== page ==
GAMES AS A MANIPULATION OF VIRTUAL SPACE: POTENTIAL SPACE 1

Potential space has been mentioned here as the virtual space in which a player avatar can feasibly exist. We shall explore this space and its properties; most importantly how it can shape the challenge a game presents to the player.

To recap:

Tetris' active and potential space
Tetris’ active and potential space

Active space, which we have established is the space a player avatar can interact with in any given moment, is highlighted above in red. In blue, the potential space; that is to say the space said avatar can inhabit, ever.

With Tetris, potential space is an ever-changing void; the shape and capacity of which is dictated by the layout of the previously-deposited pieces and, to a lesser extent, the shape of the player avatar currently in play; the current piece being controlled by the player.

As a game of Tetris continues, potential space diminishes. This is concurrent with the game becoming more intense and challenging; a very safe assumption that can be made from this is that the challenge factor (or difficulty) of games is directly tied to the potential space availed to the player. This is not a completely universal truth, but we shall explore this later.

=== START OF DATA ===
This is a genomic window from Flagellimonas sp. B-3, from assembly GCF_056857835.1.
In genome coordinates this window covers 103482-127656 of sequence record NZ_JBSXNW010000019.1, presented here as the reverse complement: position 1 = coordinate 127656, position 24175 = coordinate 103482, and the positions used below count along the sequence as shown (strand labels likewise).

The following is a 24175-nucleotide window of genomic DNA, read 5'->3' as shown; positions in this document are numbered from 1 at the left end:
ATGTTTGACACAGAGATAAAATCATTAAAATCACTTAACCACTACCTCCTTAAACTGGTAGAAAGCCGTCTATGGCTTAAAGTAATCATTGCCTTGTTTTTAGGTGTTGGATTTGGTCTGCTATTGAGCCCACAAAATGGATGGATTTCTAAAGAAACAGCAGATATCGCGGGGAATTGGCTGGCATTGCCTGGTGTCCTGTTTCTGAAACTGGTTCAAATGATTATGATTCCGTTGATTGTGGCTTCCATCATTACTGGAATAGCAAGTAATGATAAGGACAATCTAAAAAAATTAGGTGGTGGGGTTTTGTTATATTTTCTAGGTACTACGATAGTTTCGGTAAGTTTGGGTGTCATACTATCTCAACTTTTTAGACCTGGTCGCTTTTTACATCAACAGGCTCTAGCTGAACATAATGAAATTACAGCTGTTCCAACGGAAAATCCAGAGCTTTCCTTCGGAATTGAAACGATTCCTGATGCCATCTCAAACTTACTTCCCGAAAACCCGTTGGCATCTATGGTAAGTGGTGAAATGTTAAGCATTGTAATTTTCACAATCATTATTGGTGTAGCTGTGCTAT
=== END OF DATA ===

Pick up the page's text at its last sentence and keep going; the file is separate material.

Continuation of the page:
For now, a more ‘static’ example of potential space:

An approximation, actual jump height may differ slightly.
An approximation, actual jump height may differ slightly.

In this approximated diagram using Super Meat Boy as an example, we can notice a few things about potential space. First of which is that although there is empty space outside the level layout, the player avatar will not occupy this space in normal play (other means to do so may exist, such as hacking, but these are not considered here) — and so this is not potential space.

Another thing to notice is the buzzsaws effectively removing potential space. This is not a property of the space in and of itself nor the buzzsaw obstacles, but of the game’s inherent ruleset; if Meat Boy touches them, he expires and play is terminated, effectively acting as a barrier to the space they occupy. This could differ if the game rules allowed damage and an invincible ‘grace period’ during which the player character could occupy the same space as these hazards, but this is not the case here. Potential space is the product of active space and the game’s internal logic and/or physics.

To use a theatrical analogy; if active space is the player’s voice then potential space is the stage, hall, and anywhere else the acoustics allow said voice to be heard.

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